Under the FHAA, discrimination includes failure to make reasonable accommodations in rules when the accommodation is necessary for the handicapped co-owner to enjoy his/her dwelling. In Gittleman v Woodhaven Condominium Association, Inc., 972 FSUPP 894 (1997), an Association was required to accommodate the handicapped co-owner even though the Master Deed technically precluded the Association from granting the parking space. The Court said that the Association was “duty bound to (1) avoid enforcing provisions of the Master Deed that have discriminatory effects; and (2) regulate use of the common elements so as to comply with the requirements of the FHAA.” (See also, a case reported in the National Fair Housing Advocate, where a Homeowners Association was found liable to a handicapped co-owner for denying a request by a handicapped owner to install a ramp, as the ramp would displace the landscape. National Fair Housing Advocate, November 1996, p.1.; and in Schroeder v De Bertolo, 879 FSUPP 173 (D.P.R. 1995) involving an action under the FHAA alleging discrimination in housing practices by a condominium where a disabled co-owner was denied use of the common areas.)
What does “accessible” mean under the FHAA? “Accessible, when used with respect to the public and common use areas of a building containing covered multifamily dwellings, means that the public or common use areas of the building can be approached, entered, and used by individuals with physical handicaps.” If the condominium clubhouse does not provide a ramp for access for co-owners who are wheelchair bound, the clubhouse, being a common use area, would not be accessible, and upon a request by a disabled co-owner for some type of accommodation, an Association should take the request seriously and if unsure of the action to take, consult legal counsel.
There are other issues that may arise for the Community Association. If the Association is making improvements to the clubhouse or common areas, there may be accessibility changes that the Association must make pursuant to local ordinances and building codes as well as ensuring compliance with the ADA and/or FHAA. The Community Association should consider where it conducts its meetings and whether the building is handicap accessible as well as being aware of the structure of the interior common areas of their complex such as common hallways and utility rooms in the event that a disabled co-owner has a request for a modification. The Fair Housing Regulations define a common use area to include “…rooms, spaces or elements inside or outside of a building that are made available for the use of residents of a building or the guests thereof. These areas include hallways, lounges, lobbies, laundry rooms, refuse rooms, mail rooms, recreational areas and passageways among and between buildings.”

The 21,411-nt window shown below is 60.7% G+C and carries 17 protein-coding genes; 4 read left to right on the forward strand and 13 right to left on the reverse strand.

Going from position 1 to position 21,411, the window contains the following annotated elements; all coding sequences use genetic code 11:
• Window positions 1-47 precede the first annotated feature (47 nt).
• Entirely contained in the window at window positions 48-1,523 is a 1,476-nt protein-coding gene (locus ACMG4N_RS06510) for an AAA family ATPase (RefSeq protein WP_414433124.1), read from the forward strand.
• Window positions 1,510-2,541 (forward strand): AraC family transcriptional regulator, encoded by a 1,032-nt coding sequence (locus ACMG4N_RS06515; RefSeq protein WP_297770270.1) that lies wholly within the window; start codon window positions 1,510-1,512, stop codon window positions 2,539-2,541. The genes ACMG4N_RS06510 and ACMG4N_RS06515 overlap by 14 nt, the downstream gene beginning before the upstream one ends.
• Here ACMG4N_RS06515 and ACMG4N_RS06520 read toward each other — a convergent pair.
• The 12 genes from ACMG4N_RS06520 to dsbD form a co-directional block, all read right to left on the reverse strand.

State laws also may be applicable to questions of accommodations for the disabled. Michigan’s Condominium Act contains a provision that allows a co-owner to make improvements or modifications to his unit, including improvements and modifications to the common elements, at their own expense, if the purpose is to make the unit accessible to a handicapped person or to remove conditions that present a hazard to a handicapped person. MCL 559.147a(1). These improvements or modifications may be made notwithstanding prohibitions and restrictions in the condominium documents. The Act also provides procedures for the handicapped co-owner to submit the plans for the modification to the Association of co-owners for review to determine if the plans meet with the requirements of MCL 559.147a, and provides that the Association shall not deny the proposed modification without good cause. MCL 559.147a(4). The understanding between the handicapped co-owner and the Association should be memorialized in a written agreement.